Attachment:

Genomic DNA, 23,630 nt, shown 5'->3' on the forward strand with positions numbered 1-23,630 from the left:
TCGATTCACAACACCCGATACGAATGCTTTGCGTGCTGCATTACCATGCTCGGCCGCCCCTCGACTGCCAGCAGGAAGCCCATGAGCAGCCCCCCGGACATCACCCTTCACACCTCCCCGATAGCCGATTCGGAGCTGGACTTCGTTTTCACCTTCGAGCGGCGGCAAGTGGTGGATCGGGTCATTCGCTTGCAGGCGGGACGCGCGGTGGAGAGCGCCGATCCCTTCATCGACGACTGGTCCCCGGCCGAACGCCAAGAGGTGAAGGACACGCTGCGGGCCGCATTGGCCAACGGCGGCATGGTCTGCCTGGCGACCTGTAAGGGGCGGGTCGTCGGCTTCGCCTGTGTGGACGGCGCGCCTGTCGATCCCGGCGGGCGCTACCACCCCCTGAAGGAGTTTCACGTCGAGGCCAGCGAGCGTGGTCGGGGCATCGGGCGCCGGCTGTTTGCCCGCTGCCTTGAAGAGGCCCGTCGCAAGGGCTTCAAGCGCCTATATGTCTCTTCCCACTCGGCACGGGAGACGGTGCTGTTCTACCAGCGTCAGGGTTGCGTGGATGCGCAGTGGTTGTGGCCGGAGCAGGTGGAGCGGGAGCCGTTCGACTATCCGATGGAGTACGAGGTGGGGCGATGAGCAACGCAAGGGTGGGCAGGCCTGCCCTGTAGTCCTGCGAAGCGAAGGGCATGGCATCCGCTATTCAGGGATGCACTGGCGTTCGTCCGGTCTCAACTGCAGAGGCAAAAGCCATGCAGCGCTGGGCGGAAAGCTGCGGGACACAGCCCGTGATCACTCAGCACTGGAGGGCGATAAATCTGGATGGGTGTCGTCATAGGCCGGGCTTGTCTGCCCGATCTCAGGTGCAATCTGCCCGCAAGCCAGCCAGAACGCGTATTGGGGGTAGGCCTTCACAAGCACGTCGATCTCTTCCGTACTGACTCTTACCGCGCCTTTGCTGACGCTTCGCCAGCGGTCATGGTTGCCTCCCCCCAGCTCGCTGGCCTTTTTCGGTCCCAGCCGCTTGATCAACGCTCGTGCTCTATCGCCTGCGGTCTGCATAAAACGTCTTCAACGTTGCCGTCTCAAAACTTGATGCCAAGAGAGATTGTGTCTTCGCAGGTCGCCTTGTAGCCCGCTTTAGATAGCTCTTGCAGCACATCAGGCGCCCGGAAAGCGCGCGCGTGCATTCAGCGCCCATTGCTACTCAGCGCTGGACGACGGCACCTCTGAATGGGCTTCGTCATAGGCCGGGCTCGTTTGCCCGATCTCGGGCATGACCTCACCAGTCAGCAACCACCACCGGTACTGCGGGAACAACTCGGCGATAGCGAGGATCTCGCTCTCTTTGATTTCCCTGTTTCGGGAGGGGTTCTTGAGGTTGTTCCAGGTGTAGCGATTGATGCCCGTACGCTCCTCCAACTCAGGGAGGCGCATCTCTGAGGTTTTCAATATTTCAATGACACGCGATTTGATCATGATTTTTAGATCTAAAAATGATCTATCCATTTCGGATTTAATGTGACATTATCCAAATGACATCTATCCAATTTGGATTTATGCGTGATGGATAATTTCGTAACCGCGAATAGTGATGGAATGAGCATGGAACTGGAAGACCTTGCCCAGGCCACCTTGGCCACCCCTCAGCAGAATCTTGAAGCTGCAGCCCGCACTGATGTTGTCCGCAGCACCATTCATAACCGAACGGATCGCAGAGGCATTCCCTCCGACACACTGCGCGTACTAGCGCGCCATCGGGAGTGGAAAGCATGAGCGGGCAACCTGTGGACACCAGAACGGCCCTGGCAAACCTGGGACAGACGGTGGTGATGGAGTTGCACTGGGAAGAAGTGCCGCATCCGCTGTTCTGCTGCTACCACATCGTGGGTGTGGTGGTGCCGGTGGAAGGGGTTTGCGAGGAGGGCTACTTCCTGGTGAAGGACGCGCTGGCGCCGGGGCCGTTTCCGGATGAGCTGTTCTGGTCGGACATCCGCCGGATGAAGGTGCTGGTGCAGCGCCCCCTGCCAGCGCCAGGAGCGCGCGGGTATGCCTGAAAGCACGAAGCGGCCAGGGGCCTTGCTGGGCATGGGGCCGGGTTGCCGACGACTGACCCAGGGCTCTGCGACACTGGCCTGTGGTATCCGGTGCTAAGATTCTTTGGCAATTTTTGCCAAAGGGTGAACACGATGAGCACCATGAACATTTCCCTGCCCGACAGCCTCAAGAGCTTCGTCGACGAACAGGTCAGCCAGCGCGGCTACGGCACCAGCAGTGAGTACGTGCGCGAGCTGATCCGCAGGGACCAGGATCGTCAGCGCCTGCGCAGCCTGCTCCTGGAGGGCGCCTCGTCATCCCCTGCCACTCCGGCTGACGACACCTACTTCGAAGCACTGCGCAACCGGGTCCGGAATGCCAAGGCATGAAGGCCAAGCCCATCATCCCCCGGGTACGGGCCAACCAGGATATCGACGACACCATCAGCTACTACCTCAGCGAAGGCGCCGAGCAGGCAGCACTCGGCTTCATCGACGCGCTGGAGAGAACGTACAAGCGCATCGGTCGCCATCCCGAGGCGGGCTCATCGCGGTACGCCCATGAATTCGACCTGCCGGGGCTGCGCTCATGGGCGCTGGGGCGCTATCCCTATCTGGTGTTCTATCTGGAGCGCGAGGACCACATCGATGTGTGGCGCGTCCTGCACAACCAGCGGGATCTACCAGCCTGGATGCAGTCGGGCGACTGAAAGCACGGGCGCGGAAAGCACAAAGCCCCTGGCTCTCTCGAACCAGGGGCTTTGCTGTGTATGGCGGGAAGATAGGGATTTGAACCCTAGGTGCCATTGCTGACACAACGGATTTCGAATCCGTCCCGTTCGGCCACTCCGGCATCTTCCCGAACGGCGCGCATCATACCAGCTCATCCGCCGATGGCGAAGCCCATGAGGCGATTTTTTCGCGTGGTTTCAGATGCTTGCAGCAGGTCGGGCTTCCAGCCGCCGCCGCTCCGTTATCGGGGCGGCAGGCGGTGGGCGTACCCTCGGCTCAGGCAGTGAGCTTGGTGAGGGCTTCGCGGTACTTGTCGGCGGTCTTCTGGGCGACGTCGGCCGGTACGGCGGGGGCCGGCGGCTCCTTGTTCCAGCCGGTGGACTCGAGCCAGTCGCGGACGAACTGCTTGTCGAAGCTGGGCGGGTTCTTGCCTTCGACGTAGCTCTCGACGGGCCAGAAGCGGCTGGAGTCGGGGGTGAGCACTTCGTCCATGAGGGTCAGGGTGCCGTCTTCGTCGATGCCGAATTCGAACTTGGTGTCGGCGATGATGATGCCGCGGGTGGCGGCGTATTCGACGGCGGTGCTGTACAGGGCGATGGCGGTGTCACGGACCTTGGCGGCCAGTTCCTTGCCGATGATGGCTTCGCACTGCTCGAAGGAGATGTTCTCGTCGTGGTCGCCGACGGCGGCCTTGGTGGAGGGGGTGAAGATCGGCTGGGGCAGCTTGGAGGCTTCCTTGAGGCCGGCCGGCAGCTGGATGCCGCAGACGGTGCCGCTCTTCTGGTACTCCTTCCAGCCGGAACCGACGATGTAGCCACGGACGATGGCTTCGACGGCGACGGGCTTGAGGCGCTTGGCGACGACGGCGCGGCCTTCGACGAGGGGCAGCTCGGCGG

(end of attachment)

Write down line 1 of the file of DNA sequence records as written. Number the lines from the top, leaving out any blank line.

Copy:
Genomic DNA, 23,630 nt, shown 5'->3' on the forward strand with positions numbered 1-23,630 from the left: